I will gladly report any prosecutions that occur in the future that clearly would not have occurred without the Hate Crimes Act. As my reader noted, there are several investigations in process and some may get somewhere. But this act was sold as a vital defense against gay-bashing. I call bullshit on that now as I did then. It was a fundraising tool for HRC primarily and a way for the Democrats to do nothing substantive for gay equality, except treating us as victims in need of their protection. Nonetheless, I promise to provide an annual update on prosecutions to measure its impact, along with data on anti-gay hate crimes, to see if it has any effect whatever on their incidence. As to the final point, where is there evidence that the president has done a single thing to "to coax a fractious party that has been in a defeatist crouch for decades into strong action"? I see none. No speeches defending gay equality, except to the pathetic tool of the Democrats, the Human Rights Campaign. No public support on marriage equality, which he formally opposes, even as a majority of the public backs it. He even prevented anyone in the administration from celebrating the end of the HIV travel ban before it was passed, so scared was he of Republican bigots. I know. I tried to report on the record about progress but was told shhhh - we might alert the right.I think he actually is closing much of the gap between us here. On the Hate Crimes Prevention Act, he is (I think) tacitly conceding my main point, that the efficacy of the statute can't be evaluated so soon after its enactment, as it can only apply to post-enactment conduct. The fact that he thought the statute was not responsive to a vital need before it was passed and continues to think so now doesn't blunt the fact that reporting of crimes, as well as investigations and preparation of prosecutions under a bran-new statute, take time. I'm not trying to get him to love the statute, but to use a reasonable metric to grade it by.
I don't think anyone can possibly accuse me or the Dish of excusing or ignoring the virulent and disgusting homophobia of the Christianist GOP. There is no comparison on the merits between their hate and contempt and the president's indifference and cowardice. But I refuse to have their bile held over my head as a reason to shut up about the Democrats' uselessness and this president's betrayal of almost every single promise he made about gay equality in the campaign.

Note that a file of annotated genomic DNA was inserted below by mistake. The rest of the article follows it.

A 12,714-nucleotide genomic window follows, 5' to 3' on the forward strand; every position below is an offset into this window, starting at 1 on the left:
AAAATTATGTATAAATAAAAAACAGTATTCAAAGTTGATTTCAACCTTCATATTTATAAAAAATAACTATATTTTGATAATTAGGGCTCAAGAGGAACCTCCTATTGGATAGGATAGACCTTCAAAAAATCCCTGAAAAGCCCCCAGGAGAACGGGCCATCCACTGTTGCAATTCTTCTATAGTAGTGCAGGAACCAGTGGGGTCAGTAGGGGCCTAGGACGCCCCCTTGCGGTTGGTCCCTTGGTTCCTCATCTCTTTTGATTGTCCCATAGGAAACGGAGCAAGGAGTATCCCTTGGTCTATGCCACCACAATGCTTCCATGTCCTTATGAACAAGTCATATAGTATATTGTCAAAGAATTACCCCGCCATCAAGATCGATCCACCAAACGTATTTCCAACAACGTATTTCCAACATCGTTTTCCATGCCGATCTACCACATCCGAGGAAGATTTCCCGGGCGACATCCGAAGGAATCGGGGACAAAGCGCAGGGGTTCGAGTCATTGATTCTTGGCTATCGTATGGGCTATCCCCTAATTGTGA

As to his second point, my own statement was somewhat--not entirely!--overly strong. But it was occasioned by Sullivan's own hyperbolic statement of preference for Angle over Reid--which I think is greatly rectified by his statement that "There is no comparison on the merits between their hate and contempt and the president's indifference and cowardice." I confess that he may know better than I do regarding President Obama's actual views. I think discounting Obama's speeches made to HRC because of the venue is a little tough on the President, and I think Sullivan overstates the President's indifference. But Sullivan is actively engaged in this fight, has met the President, and his view of the behind the scenes is certainly more informed than mine.
Regardless, I certainly don't want to shut him up, or mute his entirely justified criticism of the Administration and of Congress. Pressuring them until equality is reached is the only way to make any progress. I just don't want the debate to be framed in a way that excuses the bigots from their bigotry, and places all the onus on those who are, on the whole, well intentioned, even if they are lacking in passionate intensity.
By the way, I stand by my compliments to Sullivan,especially regarding The Conservative Soul, which makes the best case for a non-Christianist, non-extremist, honorable conservative philosophical tradition of which I am aware.